10 Best Nerdy Places to Visit (Part II: Science & History)

 In General Geekiness
A week and half ago I introduced you to many of the best generally nerdy locations you need to visit in my Nerdy Places to Visit (Part I: General Geek) post. Today I’m going to take you on a tour of the best geeky places to visit related to science & history in Part II of the series! Time to pack your bags once more, because we’re hitting the road on another nerdy road trip.

Smithsonian Institute
With 19 museums, 9 research centers, and affiliates worldwide, the Smithsonian Institute is a wealth of knowledge; enough to pique everyone’s interest on at least one topic. From ‘Air and Space’ to ‘African Art’ to the ‘National Zoo,’ visit their website to find a full listing of their locations.

Smithsonian Institute
photo credit: David Paul Ohmer

Very Large Array:
Located outside of Socorro, New Mexico, this astronomical radio observatory consists of 27 radio antennas. These antenna have been pointed towards the sky for decades and have helped astronomers make numerous discoveries including finding ice on Mercury.

Very Large Array
photo credit: snowpeak

Cabinet War Rooms:
Located in London, this underground bunker sheltered and served as the British government command center during World War II. It displays many of the technologies used during the war.

Cabinet War Room
photo credit: roger4336

Hayden Planetarium
Probably one of, if not the best planetariums located in the U.S. (New York in fact). Directed by Neil deGrasse Tyson himself, this planetarium offers daily shows on the birth of the universe through the use of an incredible full-dome, high-resolution video system in its Hayden Sphere Star Theatre.

Hayden Planetarium
photo credit: James Webb Space Telescope

Soudan Underground Mine State Park:
“This 19th-century iron mine in the boreal forests of Minnesota has been repurposed as one of the deepest physics experiments in North America—and the deepest that’s open to the public. In this subterranean lab, a neutrino detector looks for changes in subatomic particles emitted 460 miles away at the Fermilab particle accelerator. Another experiment searches for dark matter. Visitors take a three-minute mine-cage ride for a physics lesson half a mile below the Earth.” (Popular Science)

Sudan Underground Mine
photo credit: roy.luck

Museo Galileo:
Located in Italy, this museumhouses Galileo’s tools (even a couple of his fingers), as well as many artifacts from the 15th to 19th centuries, many of which were pioneering scientific instruments.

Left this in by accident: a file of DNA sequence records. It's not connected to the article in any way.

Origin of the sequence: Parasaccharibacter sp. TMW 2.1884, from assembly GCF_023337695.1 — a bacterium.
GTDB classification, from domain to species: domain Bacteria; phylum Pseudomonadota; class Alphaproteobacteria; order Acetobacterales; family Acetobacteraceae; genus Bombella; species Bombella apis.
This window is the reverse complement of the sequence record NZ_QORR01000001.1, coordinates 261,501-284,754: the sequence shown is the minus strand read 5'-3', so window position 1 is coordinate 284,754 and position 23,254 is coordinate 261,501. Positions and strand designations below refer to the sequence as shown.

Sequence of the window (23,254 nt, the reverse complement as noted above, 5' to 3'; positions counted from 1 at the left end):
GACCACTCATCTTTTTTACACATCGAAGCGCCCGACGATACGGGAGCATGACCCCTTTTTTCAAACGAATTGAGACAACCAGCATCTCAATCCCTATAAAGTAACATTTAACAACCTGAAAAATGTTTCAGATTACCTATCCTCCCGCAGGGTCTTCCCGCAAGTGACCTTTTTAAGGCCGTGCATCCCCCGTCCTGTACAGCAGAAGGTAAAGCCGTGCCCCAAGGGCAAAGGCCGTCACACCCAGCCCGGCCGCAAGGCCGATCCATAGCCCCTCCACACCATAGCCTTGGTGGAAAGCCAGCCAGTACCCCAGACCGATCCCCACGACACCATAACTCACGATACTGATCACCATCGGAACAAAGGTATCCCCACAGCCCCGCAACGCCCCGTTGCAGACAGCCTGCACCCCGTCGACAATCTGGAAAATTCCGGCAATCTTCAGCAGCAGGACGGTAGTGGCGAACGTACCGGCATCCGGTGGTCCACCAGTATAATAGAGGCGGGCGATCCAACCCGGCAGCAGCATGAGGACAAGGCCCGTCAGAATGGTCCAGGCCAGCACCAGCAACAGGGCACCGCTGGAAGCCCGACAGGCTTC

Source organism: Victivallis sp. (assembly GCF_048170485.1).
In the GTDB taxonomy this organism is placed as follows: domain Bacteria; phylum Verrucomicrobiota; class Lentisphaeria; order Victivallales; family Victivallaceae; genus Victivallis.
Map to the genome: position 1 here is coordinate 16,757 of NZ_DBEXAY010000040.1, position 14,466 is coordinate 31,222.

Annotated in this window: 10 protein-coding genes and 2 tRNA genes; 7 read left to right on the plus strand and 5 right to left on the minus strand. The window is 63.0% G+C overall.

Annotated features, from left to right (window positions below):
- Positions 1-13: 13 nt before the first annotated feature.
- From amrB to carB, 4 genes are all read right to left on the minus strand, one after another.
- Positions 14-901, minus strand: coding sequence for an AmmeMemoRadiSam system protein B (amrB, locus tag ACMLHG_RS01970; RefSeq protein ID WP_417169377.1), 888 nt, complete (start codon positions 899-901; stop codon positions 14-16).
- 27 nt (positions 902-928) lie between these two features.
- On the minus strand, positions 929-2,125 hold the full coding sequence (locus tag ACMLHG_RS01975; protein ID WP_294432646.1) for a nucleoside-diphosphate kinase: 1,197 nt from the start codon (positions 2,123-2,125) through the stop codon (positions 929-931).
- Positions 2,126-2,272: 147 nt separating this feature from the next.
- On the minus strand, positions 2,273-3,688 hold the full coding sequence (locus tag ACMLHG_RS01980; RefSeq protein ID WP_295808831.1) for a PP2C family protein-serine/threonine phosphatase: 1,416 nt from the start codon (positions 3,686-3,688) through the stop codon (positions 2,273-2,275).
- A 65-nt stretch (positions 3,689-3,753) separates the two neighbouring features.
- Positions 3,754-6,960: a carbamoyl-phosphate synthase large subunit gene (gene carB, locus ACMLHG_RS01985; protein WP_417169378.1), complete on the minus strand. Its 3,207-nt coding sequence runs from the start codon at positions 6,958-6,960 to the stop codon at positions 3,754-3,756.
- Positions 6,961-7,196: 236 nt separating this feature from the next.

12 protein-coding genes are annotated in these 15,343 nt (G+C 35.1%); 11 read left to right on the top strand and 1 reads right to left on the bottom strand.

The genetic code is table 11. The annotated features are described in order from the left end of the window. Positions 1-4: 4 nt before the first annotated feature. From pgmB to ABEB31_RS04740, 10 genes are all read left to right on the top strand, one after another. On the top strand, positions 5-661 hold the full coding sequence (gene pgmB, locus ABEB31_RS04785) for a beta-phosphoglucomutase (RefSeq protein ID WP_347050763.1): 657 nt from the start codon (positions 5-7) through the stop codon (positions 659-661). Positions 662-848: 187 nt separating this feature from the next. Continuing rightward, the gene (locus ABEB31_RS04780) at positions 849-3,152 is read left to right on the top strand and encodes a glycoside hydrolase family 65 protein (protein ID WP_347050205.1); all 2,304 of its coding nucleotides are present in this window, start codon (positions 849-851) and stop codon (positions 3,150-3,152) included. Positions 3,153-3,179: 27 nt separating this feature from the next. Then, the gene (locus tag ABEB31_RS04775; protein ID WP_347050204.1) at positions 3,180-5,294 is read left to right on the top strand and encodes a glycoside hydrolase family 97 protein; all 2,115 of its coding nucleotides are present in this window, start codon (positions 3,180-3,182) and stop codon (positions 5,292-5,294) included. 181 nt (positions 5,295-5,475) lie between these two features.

Museo Galileo
photo credit: muse_web

Center for PostNatural History
The center houses and displays organisms that have been altered by humans through methods like selective breeding and genetic engineering. It’s located in Pennsylvania.

Cnter for Post Natural HIstory
photo credit: Center for PostNatural History

Mercer Museum:
Henry Mercer, a 19th-century anthropologist, wanted future generations to know what the past looked like. He began collecting handmade objects that were slowly becoming obsolete and displayed them in a 6-story concrete castle he made near his home. Today the collection, located in Pennsylvania, houses nearly 40,000 objects.

Mercer Musuem
photo credit: Jim, the Photographer

Body Worlds:
“Body Worlds is a traveling exhibit created by Gunther Van Hagens, who invented a plastination technique to preserve real human bodies. The exhibit features real human bodies doing different physical and mental activities, allowing people to see the exact nature of the inside of the human body.” (BuzzFeed)

Body Worlds exhibit
photo credit: Nick J Webb

European Organization for Nuclear Research:
Also known as CERN, this laboratory is where physicists study particles and hope to learn more about the fundamental laws of nature. Some of the world’s largest and most complex scientific instruments are used study the basic parts of matter here, including the famous Hadron Collider.

CERN collider
photo credit: µµ

Everything around us is made up by science and history…I’ve clearly only begun to scratch the surface with this list of fantastically nerdy spots! What science or history locations have I missed -what would you add to the list? Let me know below! Also, don’t forget to keep a look out for Part III (movie film sets) of nerdy locations to visit. The final installment will focus on movie film locations of all your favorite geeky flicks.









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